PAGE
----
This chapter shows that virtually every German Jew born in the second and third quarters of the 19th century received an elementary German education and could read and write German. Advanced Talmudic education now took place only at rabbinical seminaries and a few Posen study houses. Jews were already overrepresented among students in secondary schools and in the universities, even if the majority of Jews still did not have such an advanced education. The days in which the German Jews could be seen as a mainly illiterate backward group unable to communicate in German were over. A new stereotype — f the overeducated Jewish intellectual — would replace the old stereotype of the uneducated Jew in Imperial Germany.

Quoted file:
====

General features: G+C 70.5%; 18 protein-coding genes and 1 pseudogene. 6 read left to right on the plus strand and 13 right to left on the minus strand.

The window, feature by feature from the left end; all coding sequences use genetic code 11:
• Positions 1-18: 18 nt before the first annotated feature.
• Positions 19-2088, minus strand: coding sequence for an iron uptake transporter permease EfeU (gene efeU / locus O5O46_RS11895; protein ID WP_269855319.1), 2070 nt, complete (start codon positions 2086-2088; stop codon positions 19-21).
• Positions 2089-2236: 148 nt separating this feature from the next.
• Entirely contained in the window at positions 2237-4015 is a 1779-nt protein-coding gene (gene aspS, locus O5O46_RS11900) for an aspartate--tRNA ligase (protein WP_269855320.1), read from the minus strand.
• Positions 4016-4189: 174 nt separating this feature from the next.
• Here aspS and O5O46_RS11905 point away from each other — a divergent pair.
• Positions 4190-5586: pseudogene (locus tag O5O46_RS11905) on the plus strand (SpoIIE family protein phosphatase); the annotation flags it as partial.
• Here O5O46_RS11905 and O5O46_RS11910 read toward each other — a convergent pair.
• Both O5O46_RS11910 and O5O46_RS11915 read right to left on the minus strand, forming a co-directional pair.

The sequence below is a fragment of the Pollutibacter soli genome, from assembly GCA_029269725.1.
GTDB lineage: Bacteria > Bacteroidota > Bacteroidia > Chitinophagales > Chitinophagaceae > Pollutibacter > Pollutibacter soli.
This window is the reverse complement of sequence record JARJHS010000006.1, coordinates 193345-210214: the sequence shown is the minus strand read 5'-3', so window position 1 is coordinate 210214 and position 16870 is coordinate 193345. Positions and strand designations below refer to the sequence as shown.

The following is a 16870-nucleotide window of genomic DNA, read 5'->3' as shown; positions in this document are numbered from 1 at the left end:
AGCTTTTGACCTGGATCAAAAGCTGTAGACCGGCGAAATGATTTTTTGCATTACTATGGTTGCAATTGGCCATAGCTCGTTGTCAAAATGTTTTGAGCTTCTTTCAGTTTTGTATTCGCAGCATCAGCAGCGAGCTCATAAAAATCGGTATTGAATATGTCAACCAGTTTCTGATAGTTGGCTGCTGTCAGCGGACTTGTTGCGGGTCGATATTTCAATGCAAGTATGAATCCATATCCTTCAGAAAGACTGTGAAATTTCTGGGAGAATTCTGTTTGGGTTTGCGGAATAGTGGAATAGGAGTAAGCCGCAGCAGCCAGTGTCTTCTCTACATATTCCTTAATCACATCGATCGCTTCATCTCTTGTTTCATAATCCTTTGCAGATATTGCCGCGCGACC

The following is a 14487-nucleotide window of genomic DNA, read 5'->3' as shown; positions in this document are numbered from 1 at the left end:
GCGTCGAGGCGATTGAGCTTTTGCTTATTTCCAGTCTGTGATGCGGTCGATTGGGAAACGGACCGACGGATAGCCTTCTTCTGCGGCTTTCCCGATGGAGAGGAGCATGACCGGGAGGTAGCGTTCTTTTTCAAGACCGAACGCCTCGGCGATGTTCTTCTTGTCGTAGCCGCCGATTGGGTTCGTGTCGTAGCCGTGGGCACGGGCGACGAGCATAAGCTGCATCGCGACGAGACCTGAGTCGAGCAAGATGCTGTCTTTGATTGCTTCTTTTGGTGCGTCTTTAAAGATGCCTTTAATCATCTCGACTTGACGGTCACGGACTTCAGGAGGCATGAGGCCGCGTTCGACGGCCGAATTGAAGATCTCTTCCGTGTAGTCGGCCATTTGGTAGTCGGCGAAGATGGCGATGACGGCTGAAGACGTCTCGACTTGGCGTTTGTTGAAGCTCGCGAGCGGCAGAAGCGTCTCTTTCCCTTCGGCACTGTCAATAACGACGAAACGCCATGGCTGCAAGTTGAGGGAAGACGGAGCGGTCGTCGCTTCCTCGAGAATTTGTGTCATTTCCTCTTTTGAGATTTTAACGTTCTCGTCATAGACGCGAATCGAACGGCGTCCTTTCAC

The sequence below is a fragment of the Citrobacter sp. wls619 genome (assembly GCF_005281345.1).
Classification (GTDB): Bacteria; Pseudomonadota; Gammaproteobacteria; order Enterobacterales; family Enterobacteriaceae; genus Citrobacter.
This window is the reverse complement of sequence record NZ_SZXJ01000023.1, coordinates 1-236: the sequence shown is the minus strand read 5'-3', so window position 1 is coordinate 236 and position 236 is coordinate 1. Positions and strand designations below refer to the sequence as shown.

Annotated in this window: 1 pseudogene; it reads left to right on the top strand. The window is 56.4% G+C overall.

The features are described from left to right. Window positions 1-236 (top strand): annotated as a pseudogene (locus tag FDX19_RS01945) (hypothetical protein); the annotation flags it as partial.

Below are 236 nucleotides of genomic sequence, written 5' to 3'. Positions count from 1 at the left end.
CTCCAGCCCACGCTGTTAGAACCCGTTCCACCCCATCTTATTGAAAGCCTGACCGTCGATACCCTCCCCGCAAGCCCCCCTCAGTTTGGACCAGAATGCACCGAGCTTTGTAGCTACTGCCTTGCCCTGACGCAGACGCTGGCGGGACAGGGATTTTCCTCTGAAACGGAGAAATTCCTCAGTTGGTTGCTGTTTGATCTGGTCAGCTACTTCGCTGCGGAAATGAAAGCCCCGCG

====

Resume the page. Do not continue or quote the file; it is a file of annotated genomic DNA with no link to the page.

Oxford Scholarship Online requires a subscription or purchase to access the full text of books within the service. Public users can however freely search the site and view the abstracts and keywords for each book and chapter.
If you think you should have access to this title, please contact your librarian.